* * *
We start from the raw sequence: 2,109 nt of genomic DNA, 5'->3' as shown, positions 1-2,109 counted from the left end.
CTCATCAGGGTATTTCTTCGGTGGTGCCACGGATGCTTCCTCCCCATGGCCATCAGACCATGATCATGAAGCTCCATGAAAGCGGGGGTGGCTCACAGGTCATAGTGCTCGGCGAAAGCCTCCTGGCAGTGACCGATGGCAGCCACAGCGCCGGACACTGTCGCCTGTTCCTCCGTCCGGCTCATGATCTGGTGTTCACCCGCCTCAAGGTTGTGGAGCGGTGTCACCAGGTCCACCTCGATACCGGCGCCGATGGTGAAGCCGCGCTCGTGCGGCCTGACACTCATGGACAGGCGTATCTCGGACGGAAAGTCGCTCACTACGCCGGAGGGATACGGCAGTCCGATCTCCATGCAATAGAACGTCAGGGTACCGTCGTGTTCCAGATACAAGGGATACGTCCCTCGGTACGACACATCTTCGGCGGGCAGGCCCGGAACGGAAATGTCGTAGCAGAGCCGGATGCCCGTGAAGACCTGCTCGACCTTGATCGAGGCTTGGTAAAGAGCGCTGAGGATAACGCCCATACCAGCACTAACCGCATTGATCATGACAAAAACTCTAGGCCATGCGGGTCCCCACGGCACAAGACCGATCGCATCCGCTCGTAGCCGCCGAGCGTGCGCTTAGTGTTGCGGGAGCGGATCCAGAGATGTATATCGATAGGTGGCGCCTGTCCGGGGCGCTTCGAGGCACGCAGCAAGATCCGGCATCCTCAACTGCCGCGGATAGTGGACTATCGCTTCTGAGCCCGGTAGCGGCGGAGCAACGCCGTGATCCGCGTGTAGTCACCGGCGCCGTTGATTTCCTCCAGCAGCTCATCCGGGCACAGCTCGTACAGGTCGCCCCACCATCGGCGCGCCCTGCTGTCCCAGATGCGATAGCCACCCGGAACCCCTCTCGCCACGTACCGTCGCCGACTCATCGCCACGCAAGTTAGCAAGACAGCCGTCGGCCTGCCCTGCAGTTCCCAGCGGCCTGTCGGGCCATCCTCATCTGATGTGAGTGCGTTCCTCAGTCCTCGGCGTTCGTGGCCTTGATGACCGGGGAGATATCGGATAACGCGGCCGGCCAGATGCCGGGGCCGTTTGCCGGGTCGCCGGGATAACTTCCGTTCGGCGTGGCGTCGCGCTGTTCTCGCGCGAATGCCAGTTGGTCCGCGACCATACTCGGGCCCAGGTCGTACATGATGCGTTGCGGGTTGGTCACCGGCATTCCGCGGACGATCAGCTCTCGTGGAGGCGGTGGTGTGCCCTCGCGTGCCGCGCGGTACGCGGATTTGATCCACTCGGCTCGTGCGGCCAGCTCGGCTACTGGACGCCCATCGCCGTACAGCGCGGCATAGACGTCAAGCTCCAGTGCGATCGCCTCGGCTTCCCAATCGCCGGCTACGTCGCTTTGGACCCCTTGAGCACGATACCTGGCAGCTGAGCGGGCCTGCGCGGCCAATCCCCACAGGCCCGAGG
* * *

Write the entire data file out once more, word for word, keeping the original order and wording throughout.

We start from the raw sequence: 2,109 nt of genomic DNA, 5'->3' as shown, positions 1-2,109 counted from the left end.
CTCATCAGGGTATTTCTTCGGTGGTGCCACGGATGCTTCCTCCCCATGGCCATCAGACCATGATCATGAAGCTCCATGAAAGCGGGGGTGGCTCACAGGTCATAGTGCTCGGCGAAAGCCTCCTGGCAGTGACCGATGGCAGCCACAGCGCCGGACACTGTCGCCTGTTCCTCCGTCCGGCTCATGATCTGGTGTTCACCCGCCTCAAGGTTGTGGAGCGGTGTCACCAGGTCCACCTCGATACCGGCGCCGATGGTGAAGCCGCGCTCGTGCGGCCTGACACTCATGGACAGGCGTATCTCGGACGGAAAGTCGCTCACTACGCCGGAGGGATACGGCAGTCCGATCTCCATGCAATAGAACGTCAGGGTACCGTCGTGTTCCAGATACAAGGGATACGTCCCTCGGTACGACACATCTTCGGCGGGCAGGCCCGGAACGGAAATGTCGTAGCAGAGCCGGATGCCCGTGAAGACCTGCTCGACCTTGATCGAGGCTTGGTAAAGAGCGCTGAGGATAACGCCCATACCAGCACTAACCGCATTGATCATGACAAAAACTCTAGGCCATGCGGGTCCCCACGGCACAAGACCGATCGCATCCGCTCGTAGCCGCCGAGCGTGCGCTTAGTGTTGCGGGAGCGGATCCAGAGATGTATATCGATAGGTGGCGCCTGTCCGGGGCGCTTCGAGGCACGCAGCAAGATCCGGCATCCTCAACTGCCGCGGATAGTGGACTATCGCTTCTGAGCCCGGTAGCGGCGGAGCAACGCCGTGATCCGCGTGTAGTCACCGGCGCCGTTGATTTCCTCCAGCAGCTCATCCGGGCACAGCTCGTACAGGTCGCCCCACCATCGGCGCGCCCTGCTGTCCCAGATGCGATAGCCACCCGGAACCCCTCTCGCCACGTACCGTCGCCGACTCATCGCCACGCAAGTTAGCAAGACAGCCGTCGGCCTGCCCTGCAGTTCCCAGCGGCCTGTCGGGCCATCCTCATCTGATGTGAGTGCGTTCCTCAGTCCTCGGCGTTCGTGGCCTTGATGACCGGGGAGATATCGGATAACGCGGCCGGCCAGATGCCGGGGCCGTTTGCCGGGTCGCCGGGATAACTTCCGTTCGGCGTGGCGTCGCGCTGTTCTCGCGCGAATGCCAGTTGGTCCGCGACCATACTCGGGCCCAGGTCGTACATGATGCGTTGCGGGTTGGTCACCGGCATTCCGCGGACGATCAGCTCTCGTGGAGGCGGTGGTGTGCCCTCGCGTGCCGCGCGGTACGCGGATTTGATCCACTCGGCTCGTGCGGCCAGCTCGGCTACTGGACGCCCATCGCCGTACAGCGCGGCATAGACGTCAAGCTCCAGTGCGATCGCCTCGGCTTCCCAATCGCCGGCTACGTCGCTTTGGACCCCTTGAGCACGATACCTGGCAGCTGAGCGGGCCTGCGCGGCCAATCCCCACAGGCCCGAGG